Two years after his separation from ex-wife Jennifer Garner, Ben Affleck seems determined to turn over a new leaf — with his sobriety, his parenting, and everything else. Affleck freely admits his journey hasn’t been an easy one, and that even accepting he was an alcoholic took years and years of denial and mistakes. Now, he’s opening up about what it was like growing up with an alcoholic dad, and the intense pain of knowing exactly what his own kids are going through.
On Good Morning America, Affleck talked to Diane Sawyer about how he’s trying to make amends with his and Garner’s kids Violet, Seraphina, and Samuel. After trips to rehab in 2017 and 2018, and suffering a relapse in 2019, Affleck has slowed way down, cutting out all distractions and focusing on sobriety and family. For the Batman actor, finding a new normal is an ongoing battle — especially considering his own childhood home.
“[My dad] drank every day and that was just life,” he said bluntly. “And as that got worse, that was really really painful. But I always said: that will never be me, I will never do that…I wish he had been sober for those formative years. But what he’s taught me is how important it is for me to be sober now during those formative years for my kids.”
Even as a kid, Affleck understood that he wanted to model a different kind of family. Instead, he found himself slipping into the same patterns he watched growing up — and the disappointment of that broke his heart. “It meant I wasn’t who I thought I was,” he confessed. “And that was so painful and disappointing.”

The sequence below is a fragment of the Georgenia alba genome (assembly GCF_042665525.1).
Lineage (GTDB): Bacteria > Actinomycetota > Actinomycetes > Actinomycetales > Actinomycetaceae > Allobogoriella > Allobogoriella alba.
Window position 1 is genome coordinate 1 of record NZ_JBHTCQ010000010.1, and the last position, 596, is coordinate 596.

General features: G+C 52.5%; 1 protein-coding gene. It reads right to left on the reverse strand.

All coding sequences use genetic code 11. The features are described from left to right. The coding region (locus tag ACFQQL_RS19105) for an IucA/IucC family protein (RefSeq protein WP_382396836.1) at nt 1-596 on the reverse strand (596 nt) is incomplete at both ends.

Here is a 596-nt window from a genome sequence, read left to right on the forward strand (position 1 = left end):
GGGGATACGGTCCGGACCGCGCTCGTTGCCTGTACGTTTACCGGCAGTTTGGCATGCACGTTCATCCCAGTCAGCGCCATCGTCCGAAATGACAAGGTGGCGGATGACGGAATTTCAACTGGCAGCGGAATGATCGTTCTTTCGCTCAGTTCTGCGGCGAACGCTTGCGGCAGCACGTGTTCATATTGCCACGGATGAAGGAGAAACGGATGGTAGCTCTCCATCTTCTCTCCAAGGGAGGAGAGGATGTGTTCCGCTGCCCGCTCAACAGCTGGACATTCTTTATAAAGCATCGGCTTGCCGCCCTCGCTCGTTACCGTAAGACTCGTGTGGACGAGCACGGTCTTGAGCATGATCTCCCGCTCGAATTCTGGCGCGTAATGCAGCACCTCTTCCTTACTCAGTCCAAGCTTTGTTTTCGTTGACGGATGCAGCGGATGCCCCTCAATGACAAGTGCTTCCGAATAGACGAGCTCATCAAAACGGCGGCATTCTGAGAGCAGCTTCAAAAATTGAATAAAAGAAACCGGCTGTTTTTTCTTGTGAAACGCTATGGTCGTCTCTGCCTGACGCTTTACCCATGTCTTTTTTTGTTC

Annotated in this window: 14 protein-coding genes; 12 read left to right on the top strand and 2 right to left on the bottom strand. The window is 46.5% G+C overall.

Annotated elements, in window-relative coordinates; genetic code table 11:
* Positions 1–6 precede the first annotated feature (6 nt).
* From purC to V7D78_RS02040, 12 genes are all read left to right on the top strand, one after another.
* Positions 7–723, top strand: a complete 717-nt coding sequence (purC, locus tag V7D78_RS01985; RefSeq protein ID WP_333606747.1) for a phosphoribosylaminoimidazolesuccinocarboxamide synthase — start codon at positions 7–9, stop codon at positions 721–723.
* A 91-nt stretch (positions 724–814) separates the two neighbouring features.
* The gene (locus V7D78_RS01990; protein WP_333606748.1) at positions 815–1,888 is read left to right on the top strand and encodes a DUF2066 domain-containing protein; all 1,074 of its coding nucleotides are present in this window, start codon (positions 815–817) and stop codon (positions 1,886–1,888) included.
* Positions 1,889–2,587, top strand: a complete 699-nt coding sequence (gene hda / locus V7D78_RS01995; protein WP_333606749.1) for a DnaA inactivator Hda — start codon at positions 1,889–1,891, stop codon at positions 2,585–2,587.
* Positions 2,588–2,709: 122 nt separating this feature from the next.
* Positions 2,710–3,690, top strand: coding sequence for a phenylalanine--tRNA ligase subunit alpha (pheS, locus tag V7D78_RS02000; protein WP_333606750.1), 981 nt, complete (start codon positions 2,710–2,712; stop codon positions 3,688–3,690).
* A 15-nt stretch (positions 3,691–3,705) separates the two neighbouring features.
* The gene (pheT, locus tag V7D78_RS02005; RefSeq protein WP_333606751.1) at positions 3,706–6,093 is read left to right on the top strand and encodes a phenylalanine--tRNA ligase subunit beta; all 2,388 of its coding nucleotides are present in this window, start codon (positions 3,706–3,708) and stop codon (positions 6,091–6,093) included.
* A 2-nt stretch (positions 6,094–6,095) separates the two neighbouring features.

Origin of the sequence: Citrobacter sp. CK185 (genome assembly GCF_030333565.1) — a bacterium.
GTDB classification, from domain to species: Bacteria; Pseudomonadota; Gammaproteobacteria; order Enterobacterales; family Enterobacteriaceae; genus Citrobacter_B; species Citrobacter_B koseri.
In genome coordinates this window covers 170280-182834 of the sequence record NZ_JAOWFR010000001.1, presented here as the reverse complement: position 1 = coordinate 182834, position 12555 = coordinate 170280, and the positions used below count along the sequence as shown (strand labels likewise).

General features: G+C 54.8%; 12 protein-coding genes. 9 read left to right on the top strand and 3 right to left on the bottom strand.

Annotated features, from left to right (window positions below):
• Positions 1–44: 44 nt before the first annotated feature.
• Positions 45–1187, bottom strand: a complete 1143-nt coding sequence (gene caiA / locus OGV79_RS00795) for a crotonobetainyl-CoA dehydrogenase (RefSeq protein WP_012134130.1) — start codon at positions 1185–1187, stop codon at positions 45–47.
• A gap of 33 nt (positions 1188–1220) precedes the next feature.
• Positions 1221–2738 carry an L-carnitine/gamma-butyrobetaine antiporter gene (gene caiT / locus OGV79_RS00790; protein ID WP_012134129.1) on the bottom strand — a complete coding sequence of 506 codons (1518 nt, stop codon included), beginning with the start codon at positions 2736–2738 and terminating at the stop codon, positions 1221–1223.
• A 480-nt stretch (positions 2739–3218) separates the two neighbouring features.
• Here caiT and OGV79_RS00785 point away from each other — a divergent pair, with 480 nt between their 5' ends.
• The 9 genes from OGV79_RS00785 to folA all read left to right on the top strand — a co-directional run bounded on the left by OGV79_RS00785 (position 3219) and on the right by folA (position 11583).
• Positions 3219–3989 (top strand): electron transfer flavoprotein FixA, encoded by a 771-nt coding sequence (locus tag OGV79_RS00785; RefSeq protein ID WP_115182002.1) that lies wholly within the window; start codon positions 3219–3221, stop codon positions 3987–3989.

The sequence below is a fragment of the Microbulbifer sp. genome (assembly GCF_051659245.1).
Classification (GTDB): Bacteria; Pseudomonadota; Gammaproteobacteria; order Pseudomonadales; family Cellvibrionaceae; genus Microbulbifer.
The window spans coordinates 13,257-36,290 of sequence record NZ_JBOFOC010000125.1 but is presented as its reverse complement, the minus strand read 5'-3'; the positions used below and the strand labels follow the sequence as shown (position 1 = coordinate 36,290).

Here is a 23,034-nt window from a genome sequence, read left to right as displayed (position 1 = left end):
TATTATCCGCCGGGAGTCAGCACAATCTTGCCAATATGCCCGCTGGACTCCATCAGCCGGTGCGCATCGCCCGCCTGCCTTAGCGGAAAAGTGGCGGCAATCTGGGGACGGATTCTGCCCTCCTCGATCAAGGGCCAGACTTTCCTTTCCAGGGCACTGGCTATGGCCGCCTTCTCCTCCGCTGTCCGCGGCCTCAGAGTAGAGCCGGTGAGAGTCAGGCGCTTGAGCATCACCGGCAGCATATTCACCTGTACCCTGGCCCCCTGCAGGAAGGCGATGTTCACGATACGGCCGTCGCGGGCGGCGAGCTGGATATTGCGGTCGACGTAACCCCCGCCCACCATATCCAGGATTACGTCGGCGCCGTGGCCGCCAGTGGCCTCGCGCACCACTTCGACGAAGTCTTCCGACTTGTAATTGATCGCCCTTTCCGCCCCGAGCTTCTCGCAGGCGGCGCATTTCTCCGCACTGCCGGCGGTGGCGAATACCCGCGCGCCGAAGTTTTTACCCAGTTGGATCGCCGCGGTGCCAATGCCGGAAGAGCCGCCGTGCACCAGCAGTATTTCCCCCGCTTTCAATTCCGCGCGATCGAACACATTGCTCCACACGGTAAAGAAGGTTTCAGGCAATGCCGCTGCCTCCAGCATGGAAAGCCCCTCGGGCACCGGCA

“I really don’t want my children to pay for my sins, or to be afraid for me, which is one of the hard parts of being the child of an alcoholic,” he continued. “To think, what if my dad gets drunk? What if he does something stupid? What if he ends up on TMZ?” (Affleck’s relapse was captured on TMZ in 2019.)
He knows that he can’t undo the damage from his years of drinking, but he’s determined to make the most of his time now. “I took the last half of the year off and I just got to be dad,” he told Sawyer. “Drive them to school, pick them up, go to the swim meet…that’s where the parenting happens. It’s in the cracks, it’s in the moments where you’re just taking them back from soccer and they say something profound, or they talk about how they’re really feeling about something.”
“That’s where you get to be the parent. That’s the joy of it,” he added. “That’s what I don’t want to miss.”